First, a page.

In the field of psychology, deflection is a method of changing the course of an object, an emotion or thought from its original source. It often derails a conversation in the interest and to the benefit of a guilty party.

Example: your sibling accuses you of taking their ball. You did, but you want to keep it, and avoid punishment, so you say something like: “You take things from me all the time!” This conversation slowly devolves into one about who is the worse sibling, and ends in tears. The bouncy contraband remains in your hands, unreturned and undiscussed.

Katie Leonard

Example: you live with your sibling, your parents, and your uncle. One day, running around the house, yelling, smashing things, your sibling accuses Uncle Sam of 250-odd years of slavery, 90-odd years of overt legal discrimination, and 50-some years of covert, state sanctioned violence.

Your sibling is right, but you cannot believe they smashed a flower vase on the floor. You respond in fury, condemning the ethicality and efficacy of looting, reprimanding them for violent protest. Your parents get home and take sides. One parent stands in solidarity with your sibling, in condemnation of Uncle Sam — and the other stands behind you; they loved that vase. And the glass! So dangerous. 

You find yourself in a house divided. On one side, 400 years of race-based oppression. On the other, a broken flower vase. Perhaps you don’t even like Uncle Sam yourself. But for some reason, you’re caught up on that vase. It was expensive.

It had sentimental value. Deflection works, you see, by overstating the importance of a marginally relevant aspect of a conversation in order to protect something; usually yourself, or something else that is being attacked- something that has value to you. 

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Deflection is a coping mechanism. It’s a defensive narcissistic tool used to preserve the ego.

In the real life version of the above scenario — with people protesting in cities across the nation in the response to the violent lynching of George Floyd, and others shifting the narrative to condemn looting and violence — the reason you may currently be standing behind a broken flower vase instead of a pile of dead black bodies lain before a countrywide network of injustice and inequality … is probably due to the way that systemic racism has forced you to craft parts of your life and identity around complicity and privilege. 

If you care about the broken glass more than you care about the broken system, you are privileged enough to do so; you are deflecting on behalf of racist policy. And you are, by way of this deflection, an agent for racist policies and racist ideas.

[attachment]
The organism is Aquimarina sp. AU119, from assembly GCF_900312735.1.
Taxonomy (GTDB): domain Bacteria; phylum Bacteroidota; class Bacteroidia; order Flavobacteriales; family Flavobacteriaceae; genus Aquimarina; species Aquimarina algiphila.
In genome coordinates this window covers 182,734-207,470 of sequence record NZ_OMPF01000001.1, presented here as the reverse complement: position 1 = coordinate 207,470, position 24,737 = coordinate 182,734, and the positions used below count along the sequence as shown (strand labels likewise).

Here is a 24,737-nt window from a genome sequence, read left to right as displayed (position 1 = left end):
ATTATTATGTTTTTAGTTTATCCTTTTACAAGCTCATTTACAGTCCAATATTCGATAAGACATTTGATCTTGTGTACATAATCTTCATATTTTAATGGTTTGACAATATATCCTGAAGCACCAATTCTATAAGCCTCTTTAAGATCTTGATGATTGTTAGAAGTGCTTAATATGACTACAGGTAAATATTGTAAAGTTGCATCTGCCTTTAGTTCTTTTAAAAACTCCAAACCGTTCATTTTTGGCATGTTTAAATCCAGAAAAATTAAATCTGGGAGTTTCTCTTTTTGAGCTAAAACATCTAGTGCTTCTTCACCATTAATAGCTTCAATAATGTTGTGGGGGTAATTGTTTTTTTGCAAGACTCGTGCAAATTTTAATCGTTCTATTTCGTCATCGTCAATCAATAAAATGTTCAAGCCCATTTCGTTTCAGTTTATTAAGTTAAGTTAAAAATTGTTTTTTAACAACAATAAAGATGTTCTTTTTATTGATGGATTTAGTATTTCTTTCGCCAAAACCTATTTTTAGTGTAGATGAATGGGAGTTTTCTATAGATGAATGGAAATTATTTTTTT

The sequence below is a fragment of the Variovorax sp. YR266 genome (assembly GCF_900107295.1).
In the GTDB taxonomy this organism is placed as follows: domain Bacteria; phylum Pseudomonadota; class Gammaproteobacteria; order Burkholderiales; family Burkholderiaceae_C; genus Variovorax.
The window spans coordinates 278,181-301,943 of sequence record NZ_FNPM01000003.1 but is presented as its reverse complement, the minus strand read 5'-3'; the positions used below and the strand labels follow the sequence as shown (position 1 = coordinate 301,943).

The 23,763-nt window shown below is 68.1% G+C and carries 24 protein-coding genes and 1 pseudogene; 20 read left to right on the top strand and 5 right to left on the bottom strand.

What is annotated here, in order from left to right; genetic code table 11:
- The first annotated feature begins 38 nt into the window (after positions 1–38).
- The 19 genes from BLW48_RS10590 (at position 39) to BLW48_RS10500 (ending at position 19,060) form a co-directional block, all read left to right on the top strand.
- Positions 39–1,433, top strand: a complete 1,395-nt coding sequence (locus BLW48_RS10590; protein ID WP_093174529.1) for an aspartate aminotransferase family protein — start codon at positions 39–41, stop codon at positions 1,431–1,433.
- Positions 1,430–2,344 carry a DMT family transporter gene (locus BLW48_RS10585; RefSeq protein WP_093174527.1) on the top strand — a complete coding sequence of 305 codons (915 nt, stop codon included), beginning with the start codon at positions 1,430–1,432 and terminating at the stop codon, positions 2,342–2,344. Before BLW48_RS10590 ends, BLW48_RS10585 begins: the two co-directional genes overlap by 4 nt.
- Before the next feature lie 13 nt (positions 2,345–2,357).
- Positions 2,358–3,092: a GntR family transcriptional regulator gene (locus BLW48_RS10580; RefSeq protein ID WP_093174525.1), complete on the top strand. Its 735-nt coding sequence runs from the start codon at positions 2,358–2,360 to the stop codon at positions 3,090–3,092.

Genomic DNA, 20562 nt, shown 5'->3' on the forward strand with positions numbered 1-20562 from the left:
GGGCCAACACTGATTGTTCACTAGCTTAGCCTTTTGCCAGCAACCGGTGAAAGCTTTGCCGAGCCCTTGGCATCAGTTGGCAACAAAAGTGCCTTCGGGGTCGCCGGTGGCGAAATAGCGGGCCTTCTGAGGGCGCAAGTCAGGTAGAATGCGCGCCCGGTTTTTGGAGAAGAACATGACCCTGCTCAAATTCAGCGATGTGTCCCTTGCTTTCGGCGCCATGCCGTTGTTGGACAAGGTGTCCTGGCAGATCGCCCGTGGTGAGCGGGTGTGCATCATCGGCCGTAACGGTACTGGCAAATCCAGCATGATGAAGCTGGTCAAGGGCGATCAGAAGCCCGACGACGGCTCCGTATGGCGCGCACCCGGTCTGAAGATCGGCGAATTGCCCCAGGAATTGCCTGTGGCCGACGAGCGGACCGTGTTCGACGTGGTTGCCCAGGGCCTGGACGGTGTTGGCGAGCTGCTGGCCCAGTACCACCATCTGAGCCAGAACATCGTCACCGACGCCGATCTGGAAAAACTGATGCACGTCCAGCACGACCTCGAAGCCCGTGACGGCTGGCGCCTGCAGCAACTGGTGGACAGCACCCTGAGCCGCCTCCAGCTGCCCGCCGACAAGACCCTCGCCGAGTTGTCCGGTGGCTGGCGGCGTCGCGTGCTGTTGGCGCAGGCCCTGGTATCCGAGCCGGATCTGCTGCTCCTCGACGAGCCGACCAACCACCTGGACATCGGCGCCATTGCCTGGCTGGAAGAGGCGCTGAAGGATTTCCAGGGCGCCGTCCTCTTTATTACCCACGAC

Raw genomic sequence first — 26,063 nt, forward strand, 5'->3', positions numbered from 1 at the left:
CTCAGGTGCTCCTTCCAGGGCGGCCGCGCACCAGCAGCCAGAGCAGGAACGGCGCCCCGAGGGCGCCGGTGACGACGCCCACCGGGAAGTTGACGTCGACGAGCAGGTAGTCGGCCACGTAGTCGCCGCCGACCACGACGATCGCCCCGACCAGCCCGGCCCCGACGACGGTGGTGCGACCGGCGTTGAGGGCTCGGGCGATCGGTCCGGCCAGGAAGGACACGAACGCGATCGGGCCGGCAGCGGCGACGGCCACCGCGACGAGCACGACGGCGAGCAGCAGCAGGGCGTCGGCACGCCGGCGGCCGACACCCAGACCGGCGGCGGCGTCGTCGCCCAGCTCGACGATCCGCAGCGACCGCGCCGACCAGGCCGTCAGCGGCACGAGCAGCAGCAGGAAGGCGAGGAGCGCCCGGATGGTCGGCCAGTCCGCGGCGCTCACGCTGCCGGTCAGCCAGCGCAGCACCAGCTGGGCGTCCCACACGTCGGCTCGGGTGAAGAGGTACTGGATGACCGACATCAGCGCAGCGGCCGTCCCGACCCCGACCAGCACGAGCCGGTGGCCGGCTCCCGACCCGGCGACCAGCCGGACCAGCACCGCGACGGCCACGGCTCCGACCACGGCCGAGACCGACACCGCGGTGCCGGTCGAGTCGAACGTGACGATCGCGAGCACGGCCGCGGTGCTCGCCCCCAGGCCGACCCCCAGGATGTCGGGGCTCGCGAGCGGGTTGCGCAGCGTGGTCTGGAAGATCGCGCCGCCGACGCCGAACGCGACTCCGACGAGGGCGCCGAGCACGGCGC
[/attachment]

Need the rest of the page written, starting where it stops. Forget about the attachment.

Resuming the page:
I am not just talking to white people. This is America; everyone has the freedom to internalize and defend racist ideas. Anyone can support racist policies. Anyone can do absolutely nothing. 

The key here is that there is no neutrality in systemic racism; the system doesn’t need your help to continue to function. There is no such thing as being “not racist.” You are either anti-racist, or you are complicit.  

Perhaps you are deflecting because Uncle Sam likes you — or at least he doesn’t have a problem with you. Or maybe because you have found a way to deal with him, or avoid him, and you are just fine with the way that is going. Why break stuff? Why start a fight?

Perhaps you are deflecting because it is easier to continue to live your life as normal than to recognize that, while physically showing up at a protest may not be your preferred method, you should probably confront Uncle Sam in some way, for being such an awful guy for 400 years. 

Perhaps you genuinely don’t want to be complicit; perhaps you even want to begin to live a life of anti-racism. In that case, confront yourself. Shift your attention from the vase, from your sibling, from the looting, from the Capitol building.

Focus on your own home, your own sphere of influence. Systemic racism is everywhere, all the time. Seek information, and act; neither knowledge nor action is sufficient unto itself.

Join groups, donate, care out loud with your time and your money. The time is now. Start your own protest, your own fight, your own battle. That’s the only way we’ll ever win the war. 

Katie Leonard is a Denver native and incoming graduate student at the University of Denver. She received her bachelor’s degree in African American Studies from Harvard College in 2017.  

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Katie Leonard

Special to The Colorado Sun